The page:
Could Moringa oleifera and M. stenopetala increase human dietary mineral supply in sub-Saharan Africa?

Abstract Number Theme Presentation Type Cover Approved
0228 Other micronutrient-related interventions (e.g. agriculture, biofortification, education, social protection) Poster Not Approved


Abstract Content


To estimate the contribution of MO and MS to human dietary mineral intake and To explore the variation in nutrient composition due to soil properties and species


Moringa growing households from two districts in southern Ethiopia (n=24) and five counties in Kenya (n=56) were surveyed to assess the ways that Moringa plant parts are used. Paired plant and soil samples were collected for elemental analysis by inductively coupled plasma mass spectrometry (ICP-MS).


All surveyed households from Ethiopia and 79% of households in Kenya used Moringa leaves as a food source, primarily the leaves either as vegetable or powder. The elemental composition (mg/100 g dw) of MO leaves included Ca(1832±62), I(0.4±0.2), Fe(20±1.2), Se(0.4±0.03) and Zn(3.5±0.09); for MS the composition was Ca(2051±67), I(0.02±0.003), Fe(16±1.3), Se(0.15±0.01), and Zn(2.3±0.07). Thus the percentage of recommended nutrient intake (%RNI), for an adult male aged 19-65 y, supplied by 100 g of dry MO leaf powder would be 200%(Ca and I), 100%(Fe), 1200%(Se) and 50%(Zn). However, further study is required to determine the bioavailability of these mineral nutrients from MO leaf powder and the risk of exceeding upper tolerable limits for some nutrients.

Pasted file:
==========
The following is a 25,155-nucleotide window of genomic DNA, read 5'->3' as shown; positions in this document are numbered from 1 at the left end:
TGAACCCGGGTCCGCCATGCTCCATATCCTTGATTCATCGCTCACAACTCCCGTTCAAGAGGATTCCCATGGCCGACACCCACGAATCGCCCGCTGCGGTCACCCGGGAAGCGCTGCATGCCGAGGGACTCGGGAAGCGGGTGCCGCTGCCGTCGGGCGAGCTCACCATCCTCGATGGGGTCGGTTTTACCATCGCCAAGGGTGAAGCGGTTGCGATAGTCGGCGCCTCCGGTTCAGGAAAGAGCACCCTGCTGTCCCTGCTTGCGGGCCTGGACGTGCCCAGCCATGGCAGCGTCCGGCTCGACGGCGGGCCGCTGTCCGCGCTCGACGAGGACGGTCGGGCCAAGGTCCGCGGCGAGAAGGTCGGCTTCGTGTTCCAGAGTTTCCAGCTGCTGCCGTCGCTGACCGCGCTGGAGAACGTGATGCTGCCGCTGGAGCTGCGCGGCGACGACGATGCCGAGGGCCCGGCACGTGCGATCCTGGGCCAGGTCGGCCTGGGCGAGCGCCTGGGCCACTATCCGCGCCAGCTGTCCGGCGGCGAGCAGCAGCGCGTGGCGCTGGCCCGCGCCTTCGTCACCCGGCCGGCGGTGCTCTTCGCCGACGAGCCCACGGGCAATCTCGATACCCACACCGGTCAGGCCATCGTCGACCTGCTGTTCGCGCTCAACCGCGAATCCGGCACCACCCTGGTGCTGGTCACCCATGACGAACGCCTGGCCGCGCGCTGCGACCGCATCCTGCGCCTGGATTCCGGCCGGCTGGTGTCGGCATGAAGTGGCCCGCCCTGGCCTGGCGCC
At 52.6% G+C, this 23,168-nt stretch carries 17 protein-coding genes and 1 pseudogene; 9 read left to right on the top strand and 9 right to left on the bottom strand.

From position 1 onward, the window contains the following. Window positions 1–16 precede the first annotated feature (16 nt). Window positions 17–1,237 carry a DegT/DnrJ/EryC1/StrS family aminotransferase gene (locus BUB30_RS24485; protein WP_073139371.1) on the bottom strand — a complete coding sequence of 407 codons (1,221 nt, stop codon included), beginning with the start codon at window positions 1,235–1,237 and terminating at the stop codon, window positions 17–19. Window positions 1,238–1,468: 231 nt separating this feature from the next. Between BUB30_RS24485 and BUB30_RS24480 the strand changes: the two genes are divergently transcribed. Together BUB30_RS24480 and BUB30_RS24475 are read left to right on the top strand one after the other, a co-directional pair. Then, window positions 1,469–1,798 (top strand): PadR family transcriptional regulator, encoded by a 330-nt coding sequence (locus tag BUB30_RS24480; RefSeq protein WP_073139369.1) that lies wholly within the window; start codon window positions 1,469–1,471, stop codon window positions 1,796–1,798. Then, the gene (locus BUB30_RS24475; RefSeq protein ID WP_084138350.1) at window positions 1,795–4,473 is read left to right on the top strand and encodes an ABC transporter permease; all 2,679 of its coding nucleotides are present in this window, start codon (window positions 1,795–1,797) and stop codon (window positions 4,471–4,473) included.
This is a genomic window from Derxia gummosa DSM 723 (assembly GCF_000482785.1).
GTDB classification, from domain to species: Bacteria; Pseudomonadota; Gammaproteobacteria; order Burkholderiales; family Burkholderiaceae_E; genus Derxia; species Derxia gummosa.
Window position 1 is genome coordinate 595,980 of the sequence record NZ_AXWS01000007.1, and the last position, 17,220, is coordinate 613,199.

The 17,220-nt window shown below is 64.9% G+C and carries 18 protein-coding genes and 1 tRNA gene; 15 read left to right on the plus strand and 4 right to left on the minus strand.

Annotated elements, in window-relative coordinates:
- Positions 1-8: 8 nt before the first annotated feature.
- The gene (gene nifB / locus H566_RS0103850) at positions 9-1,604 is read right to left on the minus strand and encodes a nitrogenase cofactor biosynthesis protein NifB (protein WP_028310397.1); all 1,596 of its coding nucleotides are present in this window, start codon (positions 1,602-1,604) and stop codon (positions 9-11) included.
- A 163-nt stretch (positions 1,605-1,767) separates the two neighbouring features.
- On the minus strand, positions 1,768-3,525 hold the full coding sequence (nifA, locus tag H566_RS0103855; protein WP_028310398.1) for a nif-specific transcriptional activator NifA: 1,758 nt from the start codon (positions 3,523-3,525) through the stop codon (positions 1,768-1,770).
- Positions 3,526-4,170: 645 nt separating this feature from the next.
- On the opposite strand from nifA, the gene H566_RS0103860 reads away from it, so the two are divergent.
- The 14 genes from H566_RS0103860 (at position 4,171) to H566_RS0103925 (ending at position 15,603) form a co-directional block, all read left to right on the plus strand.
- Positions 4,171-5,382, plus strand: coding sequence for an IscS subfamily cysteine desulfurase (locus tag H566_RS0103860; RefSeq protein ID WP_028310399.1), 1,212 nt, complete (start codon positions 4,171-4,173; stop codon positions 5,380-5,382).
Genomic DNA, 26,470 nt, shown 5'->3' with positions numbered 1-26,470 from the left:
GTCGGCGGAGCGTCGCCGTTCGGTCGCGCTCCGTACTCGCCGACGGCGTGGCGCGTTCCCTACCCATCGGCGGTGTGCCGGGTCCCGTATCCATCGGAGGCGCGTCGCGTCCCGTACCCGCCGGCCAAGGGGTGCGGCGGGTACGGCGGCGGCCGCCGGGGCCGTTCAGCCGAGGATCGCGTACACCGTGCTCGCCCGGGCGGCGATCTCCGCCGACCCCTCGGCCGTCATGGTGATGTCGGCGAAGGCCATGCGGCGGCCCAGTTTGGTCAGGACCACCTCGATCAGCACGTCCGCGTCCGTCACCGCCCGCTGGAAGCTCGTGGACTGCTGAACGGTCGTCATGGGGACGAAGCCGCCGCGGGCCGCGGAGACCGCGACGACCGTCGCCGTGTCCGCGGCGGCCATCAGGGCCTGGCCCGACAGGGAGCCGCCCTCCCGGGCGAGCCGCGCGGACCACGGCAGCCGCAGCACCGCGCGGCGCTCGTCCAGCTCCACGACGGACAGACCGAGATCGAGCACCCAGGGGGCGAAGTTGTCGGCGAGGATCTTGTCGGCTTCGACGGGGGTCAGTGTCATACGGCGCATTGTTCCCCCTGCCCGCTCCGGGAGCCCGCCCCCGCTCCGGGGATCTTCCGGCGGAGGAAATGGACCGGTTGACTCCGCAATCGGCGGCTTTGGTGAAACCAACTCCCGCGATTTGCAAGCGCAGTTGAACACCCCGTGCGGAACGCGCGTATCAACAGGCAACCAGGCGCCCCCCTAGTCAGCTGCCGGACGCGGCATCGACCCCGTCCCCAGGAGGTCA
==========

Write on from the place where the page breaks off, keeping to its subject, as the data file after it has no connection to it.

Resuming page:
Given the ability of Moringa spp. to grow rapidly under marginal environmental conditions, where rural families have limited access to animal-source foods, these under-utilized tree species could help to tackle human micronutrient deficiencies in sub-Saharan Africa. Further integrated agro-silvicultral research and development, education, and health studies are required.

Our website uses cookies to ensure you have the best experience.
Please visit our Privacy Policy page for more information.